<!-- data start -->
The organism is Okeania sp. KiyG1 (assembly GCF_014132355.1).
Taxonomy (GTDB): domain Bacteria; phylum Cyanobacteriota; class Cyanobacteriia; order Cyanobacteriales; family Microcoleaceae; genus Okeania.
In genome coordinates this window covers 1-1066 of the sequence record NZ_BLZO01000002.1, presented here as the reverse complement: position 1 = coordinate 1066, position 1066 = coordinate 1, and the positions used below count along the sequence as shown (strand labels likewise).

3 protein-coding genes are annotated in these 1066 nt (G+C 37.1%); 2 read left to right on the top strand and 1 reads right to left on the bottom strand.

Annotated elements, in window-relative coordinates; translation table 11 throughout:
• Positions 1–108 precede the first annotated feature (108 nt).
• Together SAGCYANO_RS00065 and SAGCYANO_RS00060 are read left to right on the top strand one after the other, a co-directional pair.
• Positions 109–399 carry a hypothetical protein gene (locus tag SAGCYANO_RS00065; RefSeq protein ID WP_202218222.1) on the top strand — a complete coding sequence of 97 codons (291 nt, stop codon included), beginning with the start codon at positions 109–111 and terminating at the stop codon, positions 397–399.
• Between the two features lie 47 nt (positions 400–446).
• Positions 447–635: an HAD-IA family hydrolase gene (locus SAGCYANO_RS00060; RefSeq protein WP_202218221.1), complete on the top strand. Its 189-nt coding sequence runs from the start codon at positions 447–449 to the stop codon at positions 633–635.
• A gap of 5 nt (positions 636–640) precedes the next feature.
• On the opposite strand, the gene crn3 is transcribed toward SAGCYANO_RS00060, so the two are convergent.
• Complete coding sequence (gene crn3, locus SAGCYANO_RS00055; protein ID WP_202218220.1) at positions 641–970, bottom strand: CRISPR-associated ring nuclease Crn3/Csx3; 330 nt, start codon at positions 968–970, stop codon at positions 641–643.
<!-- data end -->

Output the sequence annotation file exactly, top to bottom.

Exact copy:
The organism is Okeania sp. KiyG1 (assembly GCF_014132355.1).
Taxonomy (GTDB): domain Bacteria; phylum Cyanobacteriota; class Cyanobacteriia; order Cyanobacteriales; family Microcoleaceae; genus Okeania.
In genome coordinates this window covers 1-1066 of the sequence record NZ_BLZO01000002.1, presented here as the reverse complement: position 1 = coordinate 1066, position 1066 = coordinate 1, and the positions used below count along the sequence as shown (strand labels likewise).

3 protein-coding genes are annotated in these 1066 nt (G+C 37.1%); 2 read left to right on the top strand and 1 reads right to left on the bottom strand.

Annotated elements, in window-relative coordinates; translation table 11 throughout:
• Positions 1–108 precede the first annotated feature (108 nt).
• Together SAGCYANO_RS00065 and SAGCYANO_RS00060 are read left to right on the top strand one after the other, a co-directional pair.
• Positions 109–399 carry a hypothetical protein gene (locus tag SAGCYANO_RS00065; RefSeq protein ID WP_202218222.1) on the top strand — a complete coding sequence of 97 codons (291 nt, stop codon included), beginning with the start codon at positions 109–111 and terminating at the stop codon, positions 397–399.
• Between the two features lie 47 nt (positions 400–446).
• Positions 447–635: an HAD-IA family hydrolase gene (locus SAGCYANO_RS00060; RefSeq protein WP_202218221.1), complete on the top strand. Its 189-nt coding sequence runs from the start codon at positions 447–449 to the stop codon at positions 633–635.
• A gap of 5 nt (positions 636–640) precedes the next feature.
• On the opposite strand, the gene crn3 is transcribed toward SAGCYANO_RS00060, so the two are convergent.
• Complete coding sequence (gene crn3, locus SAGCYANO_RS00055; protein ID WP_202218220.1) at positions 641–970, bottom strand: CRISPR-associated ring nuclease Crn3/Csx3; 330 nt, start codon at positions 968–970, stop codon at positions 641–643.